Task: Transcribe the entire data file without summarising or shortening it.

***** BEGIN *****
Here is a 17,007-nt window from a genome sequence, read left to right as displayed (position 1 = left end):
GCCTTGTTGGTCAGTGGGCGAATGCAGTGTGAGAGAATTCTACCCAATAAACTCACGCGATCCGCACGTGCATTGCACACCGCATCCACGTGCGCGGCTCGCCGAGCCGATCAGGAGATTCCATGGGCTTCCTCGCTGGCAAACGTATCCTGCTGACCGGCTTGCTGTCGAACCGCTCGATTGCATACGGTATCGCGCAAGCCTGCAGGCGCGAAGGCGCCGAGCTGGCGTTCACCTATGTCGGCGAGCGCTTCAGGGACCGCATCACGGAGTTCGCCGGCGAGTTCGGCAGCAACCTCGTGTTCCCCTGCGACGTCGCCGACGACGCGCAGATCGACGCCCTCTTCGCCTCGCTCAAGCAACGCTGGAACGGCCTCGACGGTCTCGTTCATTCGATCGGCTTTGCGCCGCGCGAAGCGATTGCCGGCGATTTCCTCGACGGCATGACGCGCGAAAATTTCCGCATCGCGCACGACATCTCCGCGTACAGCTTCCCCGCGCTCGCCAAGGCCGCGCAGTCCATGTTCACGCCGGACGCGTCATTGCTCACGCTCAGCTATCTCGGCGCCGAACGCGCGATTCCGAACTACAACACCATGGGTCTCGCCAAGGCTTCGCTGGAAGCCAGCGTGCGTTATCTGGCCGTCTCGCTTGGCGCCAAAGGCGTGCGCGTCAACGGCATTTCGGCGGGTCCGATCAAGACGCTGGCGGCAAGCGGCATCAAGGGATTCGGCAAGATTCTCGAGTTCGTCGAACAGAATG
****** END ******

Here is a 17,007-nt window from a genome sequence, read left to right as displayed (position 1 = left end):
GCCTTGTTGGTCAGTGGGCGAATGCAGTGTGAGAGAATTCTACCCAATAAACTCACGCGATCCGCACGTGCATTGCACACCGCATCCACGTGCGCGGCTCGCCGAGCCGATCAGGAGATTCCATGGGCTTCCTCGCTGGCAAACGTATCCTGCTGACCGGCTTGCTGTCGAACCGCTCGATTGCATACGGTATCGCGCAAGCCTGCAGGCGCGAAGGCGCCGAGCTGGCGTTCACCTATGTCGGCGAGCGCTTCAGGGACCGCATCACGGAGTTCGCCGGCGAGTTCGGCAGCAACCTCGTGTTCCCCTGCGACGTCGCCGACGACGCGCAGATCGACGCCCTCTTCGCCTCGCTCAAGCAACGCTGGAACGGCCTCGACGGTCTCGTTCATTCGATCGGCTTTGCGCCGCGCGAAGCGATTGCCGGCGATTTCCTCGACGGCATGACGCGCGAAAATTTCCGCATCGCGCACGACATCTCCGCGTACAGCTTCCCCGCGCTCGCCAAGGCCGCGCAGTCCATGTTCACGCCGGACGCGTCATTGCTCACGCTCAGCTATCTCGGCGCCGAACGCGCGATTCCGAACTACAACACCATGGGTCTCGCCAAGGCTTCGCTGGAAGCCAGCGTGCGTTATCTGGCCGTCTCGCTTGGCGCCAAAGGCGTGCGCGTCAACGGCATTTCGGCGGGTCCGATCAAGACGCTGGCGGCAAGCGGCATCAAGGGATTCGGCAAGATTCTCGAGTTCGTCGAACAGAATG